And I rarely give rules when I teach because every person is different, but I have learned this – writing is less about innate talent and more about hard work and dedication. Here are some things I learned while writing my first novel, KNIGHTS OF THE BORROWED DARK, and, while your path to writing a novel might be different than mine, I hope these can be of help.


I get asked a lot about where I get my ideas, and I find it a fascinating question because people assume ideas are external, that you have to go somewhere to get them. Ideas are responses. They’re solutions. And they come from you.

I wrote KNIGHTS OF THE BORROWED DARK because I wanted to read a book about a kid who wasn’t automatically brave. I don’t know if I’m brave. I’d like to think I am, but I don’t think you can know until it’s tested, and as much as Teenage Dave wanted magic and a hero’s destiny, part of him also had a sneaking suspicion he’d be terrible at it.

That was my starting point. But that isn’t a book. So I had to ask myself –

Who is this kid? Why do they doubt themselves? Where do they live? How can I test them? What’s their shoe size?

These questions gave me direction. I wasn’t trying to come up with amorphous ideas, I was filling the space in an equation. And the answers didn’t come from outside. Instead, I went inwards – giving my protagonist magic because I love stories about magic, but giving the magic a Cost because I wanted my characters under pressure with no easy answers. My villains were bullies because I had been bullied as a kid, and bullies frighten me.

(The Man in the Waistcoat is playground mockery incarnate, the Woman in White brute force, and the Opening Boy a hurt child, because it’s important I remind myself, even now, that that’s what bullies are)

A book is not a single idea. It’s a shoal of fish – lots of tiny creatures moving together so perfectly they look like one single beast. And ideas are everywhere, but so are writers, so remember –


‘The word rolled from his tongue like a cockroach.’

I was very proud of this line. It tells you everything you need to know about the Man in the Waistcoat’s voice in just nine words, and when I excitedly shared it with an author friend he nodded, smiled, and pointed out… that cockroaches don’t roll.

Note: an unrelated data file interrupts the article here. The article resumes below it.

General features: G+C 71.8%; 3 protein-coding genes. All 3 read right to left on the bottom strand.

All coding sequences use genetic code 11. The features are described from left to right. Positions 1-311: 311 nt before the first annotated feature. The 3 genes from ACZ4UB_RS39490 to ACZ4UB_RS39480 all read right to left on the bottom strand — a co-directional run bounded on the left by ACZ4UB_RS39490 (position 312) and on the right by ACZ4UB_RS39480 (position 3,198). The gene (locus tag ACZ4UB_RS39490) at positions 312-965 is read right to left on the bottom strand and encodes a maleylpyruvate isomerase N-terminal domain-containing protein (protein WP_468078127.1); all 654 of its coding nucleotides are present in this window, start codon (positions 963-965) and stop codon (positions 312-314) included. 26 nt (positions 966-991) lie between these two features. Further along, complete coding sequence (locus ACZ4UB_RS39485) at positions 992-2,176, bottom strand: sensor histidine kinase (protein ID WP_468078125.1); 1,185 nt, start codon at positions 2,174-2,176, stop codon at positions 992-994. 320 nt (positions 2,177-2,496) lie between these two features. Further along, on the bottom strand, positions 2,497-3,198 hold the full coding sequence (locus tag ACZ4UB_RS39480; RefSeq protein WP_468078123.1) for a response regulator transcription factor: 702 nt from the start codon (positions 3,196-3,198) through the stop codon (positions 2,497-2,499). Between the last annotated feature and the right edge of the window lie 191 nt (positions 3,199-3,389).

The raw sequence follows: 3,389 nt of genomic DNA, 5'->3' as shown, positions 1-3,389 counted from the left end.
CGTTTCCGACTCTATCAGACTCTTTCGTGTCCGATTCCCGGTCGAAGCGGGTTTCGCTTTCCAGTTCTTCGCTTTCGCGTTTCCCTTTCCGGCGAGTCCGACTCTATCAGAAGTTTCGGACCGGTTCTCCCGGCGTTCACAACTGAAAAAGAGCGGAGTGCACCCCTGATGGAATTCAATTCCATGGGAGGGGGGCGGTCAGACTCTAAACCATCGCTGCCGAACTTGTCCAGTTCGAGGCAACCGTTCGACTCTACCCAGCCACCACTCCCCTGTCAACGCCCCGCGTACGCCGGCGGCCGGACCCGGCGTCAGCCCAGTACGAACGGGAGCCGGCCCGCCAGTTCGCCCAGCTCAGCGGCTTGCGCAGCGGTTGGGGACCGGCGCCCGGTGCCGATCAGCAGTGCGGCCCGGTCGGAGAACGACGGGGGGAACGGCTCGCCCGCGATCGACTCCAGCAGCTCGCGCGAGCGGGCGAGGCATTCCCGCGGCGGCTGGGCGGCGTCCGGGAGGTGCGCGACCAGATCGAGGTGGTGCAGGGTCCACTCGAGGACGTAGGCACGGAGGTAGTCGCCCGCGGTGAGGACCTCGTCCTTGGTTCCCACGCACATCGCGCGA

Ah. Okay.

‘The word skittered from his tongue like a cockroach.’


This might sound utterly pedantic, but there is a lot of competition out there, especially in children’s fiction. The way you stand out is by striving to be original, from your biggest concept to your smallest word. Read voraciously what’s out there. Take sharp left turns from overdone concepts, or turn them on their head.

Every person in the world is an intricate and unique machine. Different things inspire and scare and delight you. Make the book as you as you possibly can, because nobody else can write that book. And, most importantly –


KOTBD went through six drafts.

1st Draft – Me telling the story to myself

2nd Draft – Polishing and cutting and plugging every plot hole I could see.

3rd Draft – Polishing and cutting and plugging every plot hole my friends could see

4th, 5th, 6th – Going over every line, word and comma to make sure they belonged.

No book starts off perfect. They’re huge projects with a lot of moving parts, and it takes multiple drafts to make sure it all hangs together. Sometimes you have to put the wrong word down to find the right one.

You never, ever stop learning as a writer. Read interviews. Read books and watch videos on writing. Read writing tips, try them all, and only keep the ones that work (even these ones!) Share your work with friends and listen to what they have to say. Remember that every one of your favourite writers was in the exact same position you are now.

Best of luck. I look forward to seeing your book on the shelf.

Five Ways to Write Like an Author

Hear from award-winning author Caroline Starr Rose about her inspiration and writing process!

Over in the Wetlands

Over in the Wetlands By Caroline Starr Rose; illustrated by Rob Dunlavey

When my school teachers talked about writing, the focus was on product. But how to create a solid final draft was a bit of a mystery. So when my education professor first introduced me to the Writing Process, I was all in. Here was a system every author followed from idea to publication, one I could teach my future students that would lead them to their best writing and would mimic the work of true artists.

What I didn’t know at the time is that writing isn’t as clear cut as that.

If I could chat with my younger teaching self, I’d emphasize these five aspects of writing instead:

Creativity is not linear